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Australia fires Rain brings relief but of huge blazes expected ahead

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Canberra, January 6, : Rain has fallen in fire-ravaged parts of Australia and temperatures have dropped – but officials have warned that blazes will “take off” again.
Sooty rain fell down the east coast, from Sydney to Melbourne, with “torrential” rain reported in some parts of New South Wales (NSW).
But on Sunday night officials warned temperatures would rise by Thursday.
They also said huge fires in Victoria and New South Wales could meet to create a larger “mega blaze”.
“There is no room for complacency,” NSW state Premier Gladys Berejiklian warned on Monday morning.
“This morning it is all about recovery, making sure people who have been displaced have somewhere safe.”
Despite the respite, haze pollution remained dangerously high.
The National Gallery of Australia in Canberra was shut on Monday “to mitigate any risk to the public, staff and works of art on display”. The Australian National University in the capital is also closed.
Further south, Victoria’s Bureau of Meteorology warned that visibility in Melbourne was less than 1km (0.62 miles) in many parts of the city and its surroundings.
The weekend saw some of the worst days of the crisis so far, with hundreds more properties destroyed. Rural towns and major cities saw red skies, falling ash and smoke that clogged the air.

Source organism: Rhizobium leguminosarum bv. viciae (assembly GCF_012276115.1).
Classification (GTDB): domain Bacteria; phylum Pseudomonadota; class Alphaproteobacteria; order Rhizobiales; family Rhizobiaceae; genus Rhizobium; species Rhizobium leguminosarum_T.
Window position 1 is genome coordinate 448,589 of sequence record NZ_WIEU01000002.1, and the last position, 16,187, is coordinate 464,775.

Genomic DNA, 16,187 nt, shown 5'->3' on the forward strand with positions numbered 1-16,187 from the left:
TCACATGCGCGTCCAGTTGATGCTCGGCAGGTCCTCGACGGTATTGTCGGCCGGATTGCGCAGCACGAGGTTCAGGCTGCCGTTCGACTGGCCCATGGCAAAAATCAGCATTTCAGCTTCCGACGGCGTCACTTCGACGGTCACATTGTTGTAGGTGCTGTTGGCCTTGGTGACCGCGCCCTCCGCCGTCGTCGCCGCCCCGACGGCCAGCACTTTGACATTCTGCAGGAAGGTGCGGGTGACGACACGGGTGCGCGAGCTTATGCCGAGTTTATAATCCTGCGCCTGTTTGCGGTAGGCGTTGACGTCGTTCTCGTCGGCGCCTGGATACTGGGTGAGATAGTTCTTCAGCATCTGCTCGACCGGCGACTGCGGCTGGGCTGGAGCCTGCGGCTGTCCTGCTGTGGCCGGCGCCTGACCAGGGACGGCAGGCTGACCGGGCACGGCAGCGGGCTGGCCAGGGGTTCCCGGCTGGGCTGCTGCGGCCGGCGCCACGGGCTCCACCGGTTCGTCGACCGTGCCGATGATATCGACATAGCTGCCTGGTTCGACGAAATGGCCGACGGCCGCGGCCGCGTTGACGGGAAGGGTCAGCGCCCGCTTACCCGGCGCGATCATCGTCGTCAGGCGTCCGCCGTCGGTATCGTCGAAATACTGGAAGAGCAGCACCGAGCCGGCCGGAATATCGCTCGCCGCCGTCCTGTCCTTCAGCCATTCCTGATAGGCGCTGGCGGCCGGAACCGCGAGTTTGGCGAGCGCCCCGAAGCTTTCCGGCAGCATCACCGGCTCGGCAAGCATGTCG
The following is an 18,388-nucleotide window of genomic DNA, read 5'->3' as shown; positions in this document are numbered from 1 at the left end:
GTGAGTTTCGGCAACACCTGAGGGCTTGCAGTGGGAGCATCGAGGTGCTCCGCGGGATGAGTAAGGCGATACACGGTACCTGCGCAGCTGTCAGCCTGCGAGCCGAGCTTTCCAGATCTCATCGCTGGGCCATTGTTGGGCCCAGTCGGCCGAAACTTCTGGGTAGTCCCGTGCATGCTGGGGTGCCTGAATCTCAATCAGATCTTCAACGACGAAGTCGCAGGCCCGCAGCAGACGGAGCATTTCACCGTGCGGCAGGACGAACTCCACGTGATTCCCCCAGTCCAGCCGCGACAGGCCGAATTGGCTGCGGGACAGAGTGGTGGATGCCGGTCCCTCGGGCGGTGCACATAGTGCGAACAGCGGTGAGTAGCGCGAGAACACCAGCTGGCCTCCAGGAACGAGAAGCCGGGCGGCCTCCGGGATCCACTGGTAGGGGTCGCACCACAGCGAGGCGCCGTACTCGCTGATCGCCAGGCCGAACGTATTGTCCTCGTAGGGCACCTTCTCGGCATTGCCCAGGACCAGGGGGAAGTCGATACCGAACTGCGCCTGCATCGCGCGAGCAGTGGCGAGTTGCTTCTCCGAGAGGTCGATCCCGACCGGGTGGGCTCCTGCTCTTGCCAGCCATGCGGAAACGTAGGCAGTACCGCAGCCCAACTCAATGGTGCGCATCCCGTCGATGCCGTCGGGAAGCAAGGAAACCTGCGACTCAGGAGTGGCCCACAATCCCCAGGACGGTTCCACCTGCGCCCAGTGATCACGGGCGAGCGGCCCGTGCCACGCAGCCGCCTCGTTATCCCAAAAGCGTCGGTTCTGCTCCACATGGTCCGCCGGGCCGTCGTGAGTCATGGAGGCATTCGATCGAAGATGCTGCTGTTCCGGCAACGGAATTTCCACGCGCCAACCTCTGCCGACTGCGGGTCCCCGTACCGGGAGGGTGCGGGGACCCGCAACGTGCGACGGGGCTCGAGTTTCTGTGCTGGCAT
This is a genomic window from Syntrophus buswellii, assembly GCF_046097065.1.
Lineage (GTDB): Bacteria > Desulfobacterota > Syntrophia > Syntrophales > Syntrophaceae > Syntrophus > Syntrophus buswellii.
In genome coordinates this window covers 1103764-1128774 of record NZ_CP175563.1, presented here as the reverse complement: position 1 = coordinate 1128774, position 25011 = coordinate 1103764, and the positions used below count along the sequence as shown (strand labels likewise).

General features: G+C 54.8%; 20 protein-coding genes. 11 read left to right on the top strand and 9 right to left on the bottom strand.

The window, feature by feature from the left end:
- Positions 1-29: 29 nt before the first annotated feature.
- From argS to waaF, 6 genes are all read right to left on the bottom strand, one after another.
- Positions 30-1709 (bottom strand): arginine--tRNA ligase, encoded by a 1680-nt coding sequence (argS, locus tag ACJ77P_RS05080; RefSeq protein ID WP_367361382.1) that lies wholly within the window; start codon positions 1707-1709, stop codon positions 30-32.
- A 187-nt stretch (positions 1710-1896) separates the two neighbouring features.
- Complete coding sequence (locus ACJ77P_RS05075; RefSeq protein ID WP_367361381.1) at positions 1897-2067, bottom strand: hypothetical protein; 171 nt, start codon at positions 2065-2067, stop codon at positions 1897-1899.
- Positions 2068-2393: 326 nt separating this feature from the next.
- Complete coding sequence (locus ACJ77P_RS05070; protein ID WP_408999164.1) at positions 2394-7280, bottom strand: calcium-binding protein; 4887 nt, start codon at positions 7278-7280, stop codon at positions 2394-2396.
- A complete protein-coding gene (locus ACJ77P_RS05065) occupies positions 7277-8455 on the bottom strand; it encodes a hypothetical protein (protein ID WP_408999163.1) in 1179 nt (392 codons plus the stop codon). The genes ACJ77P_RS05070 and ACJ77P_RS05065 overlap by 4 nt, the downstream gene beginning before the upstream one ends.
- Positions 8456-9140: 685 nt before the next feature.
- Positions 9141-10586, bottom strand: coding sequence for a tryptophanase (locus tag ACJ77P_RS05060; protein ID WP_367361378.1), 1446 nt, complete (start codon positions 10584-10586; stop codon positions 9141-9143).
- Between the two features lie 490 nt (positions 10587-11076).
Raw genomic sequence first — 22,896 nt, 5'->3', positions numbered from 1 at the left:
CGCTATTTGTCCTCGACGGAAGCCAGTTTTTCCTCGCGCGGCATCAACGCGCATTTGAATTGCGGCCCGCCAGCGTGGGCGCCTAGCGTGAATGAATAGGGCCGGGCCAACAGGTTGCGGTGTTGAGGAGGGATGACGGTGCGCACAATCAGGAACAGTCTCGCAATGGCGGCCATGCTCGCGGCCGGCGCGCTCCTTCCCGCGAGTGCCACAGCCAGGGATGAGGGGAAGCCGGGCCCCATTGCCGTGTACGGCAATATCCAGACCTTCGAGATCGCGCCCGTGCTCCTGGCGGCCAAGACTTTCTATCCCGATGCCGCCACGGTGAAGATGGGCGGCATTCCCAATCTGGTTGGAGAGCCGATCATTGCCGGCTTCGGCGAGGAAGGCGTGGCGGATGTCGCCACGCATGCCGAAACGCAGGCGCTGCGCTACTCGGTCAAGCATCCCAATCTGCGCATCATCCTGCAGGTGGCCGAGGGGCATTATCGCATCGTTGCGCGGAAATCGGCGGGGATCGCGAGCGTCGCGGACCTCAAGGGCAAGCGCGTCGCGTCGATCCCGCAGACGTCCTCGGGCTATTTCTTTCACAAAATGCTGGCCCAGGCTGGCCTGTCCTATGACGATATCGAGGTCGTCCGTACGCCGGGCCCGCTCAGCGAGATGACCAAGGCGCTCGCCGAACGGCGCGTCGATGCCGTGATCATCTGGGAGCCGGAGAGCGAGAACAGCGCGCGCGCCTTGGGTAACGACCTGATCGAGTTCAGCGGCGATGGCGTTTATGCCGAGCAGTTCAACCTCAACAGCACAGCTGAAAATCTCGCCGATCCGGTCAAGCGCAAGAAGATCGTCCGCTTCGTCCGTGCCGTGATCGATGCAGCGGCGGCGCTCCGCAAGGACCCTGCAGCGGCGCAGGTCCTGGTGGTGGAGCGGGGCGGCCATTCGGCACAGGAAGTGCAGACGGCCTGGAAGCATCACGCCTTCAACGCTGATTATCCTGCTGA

But by Monday, there were no emergency warnings in fire-ravaged states, following the weather change.
Victoria state had 25 “watch and act” alerts and South Australia had one “watch and act” alert.
In NSW, all fires were back at the “advice” level, the lowest alert level, Rural Fire Service Commissioner Shane Fitzsimmons said.
However, Victoria Emergency Management Commissioner Andrew Crisp warned “it will warm up” and the fires “will take off again”.
On Monday morning, there were only around 10km between a blaze in Victoria’s Corryong and two burning at Kosciuszko National Park in NSW.
“This will be a changing, dynamic situation,” he said, warning it was “inevitable” the fires would join across the border.
Meanwhile, Prime Minister Scott Morrison said more than A$100,000 (£53,000, $69,000) would be released for disaster relief – while A$2bn would be committed to recovery over the next two years.

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